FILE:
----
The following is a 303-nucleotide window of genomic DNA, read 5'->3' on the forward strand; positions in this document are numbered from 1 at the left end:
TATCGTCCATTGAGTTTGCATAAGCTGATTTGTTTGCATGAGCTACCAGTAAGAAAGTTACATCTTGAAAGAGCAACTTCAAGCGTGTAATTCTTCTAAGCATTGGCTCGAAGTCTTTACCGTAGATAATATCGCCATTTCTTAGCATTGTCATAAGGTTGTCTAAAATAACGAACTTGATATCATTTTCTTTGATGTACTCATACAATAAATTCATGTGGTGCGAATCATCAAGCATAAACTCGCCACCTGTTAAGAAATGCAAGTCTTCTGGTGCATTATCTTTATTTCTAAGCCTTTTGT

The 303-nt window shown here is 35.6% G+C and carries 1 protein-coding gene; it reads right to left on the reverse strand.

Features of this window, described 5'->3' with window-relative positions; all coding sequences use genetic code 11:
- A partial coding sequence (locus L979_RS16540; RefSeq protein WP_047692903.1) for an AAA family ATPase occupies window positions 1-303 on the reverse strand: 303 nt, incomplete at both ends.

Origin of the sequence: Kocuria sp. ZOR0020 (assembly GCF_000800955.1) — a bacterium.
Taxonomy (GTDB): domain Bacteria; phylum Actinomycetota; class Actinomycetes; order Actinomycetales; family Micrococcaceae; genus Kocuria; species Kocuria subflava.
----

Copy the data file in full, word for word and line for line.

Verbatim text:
The following is a 303-nucleotide window of genomic DNA, read 5'->3' on the forward strand; positions in this document are numbered from 1 at the left end:
TATCGTCCATTGAGTTTGCATAAGCTGATTTGTTTGCATGAGCTACCAGTAAGAAAGTTACATCTTGAAAGAGCAACTTCAAGCGTGTAATTCTTCTAAGCATTGGCTCGAAGTCTTTACCGTAGATAATATCGCCATTTCTTAGCATTGTCATAAGGTTGTCTAAAATAACGAACTTGATATCATTTTCTTTGATGTACTCATACAATAAATTCATGTGGTGCGAATCATCAAGCATAAACTCGCCACCTGTTAAGAAATGCAAGTCTTCTGGTGCATTATCTTTATTTCTAAGCCTTTTGT

The 303-nt window shown here is 35.6% G+C and carries 1 protein-coding gene; it reads right to left on the reverse strand.

Features of this window, described 5'->3' with window-relative positions; all coding sequences use genetic code 11:
- A partial coding sequence (locus L979_RS16540; RefSeq protein WP_047692903.1) for an AAA family ATPase occupies window positions 1-303 on the reverse strand: 303 nt, incomplete at both ends.

Origin of the sequence: Kocuria sp. ZOR0020 (assembly GCF_000800955.1) — a bacterium.
Taxonomy (GTDB): domain Bacteria; phylum Actinomycetota; class Actinomycetes; order Actinomycetales; family Micrococcaceae; genus Kocuria; species Kocuria subflava.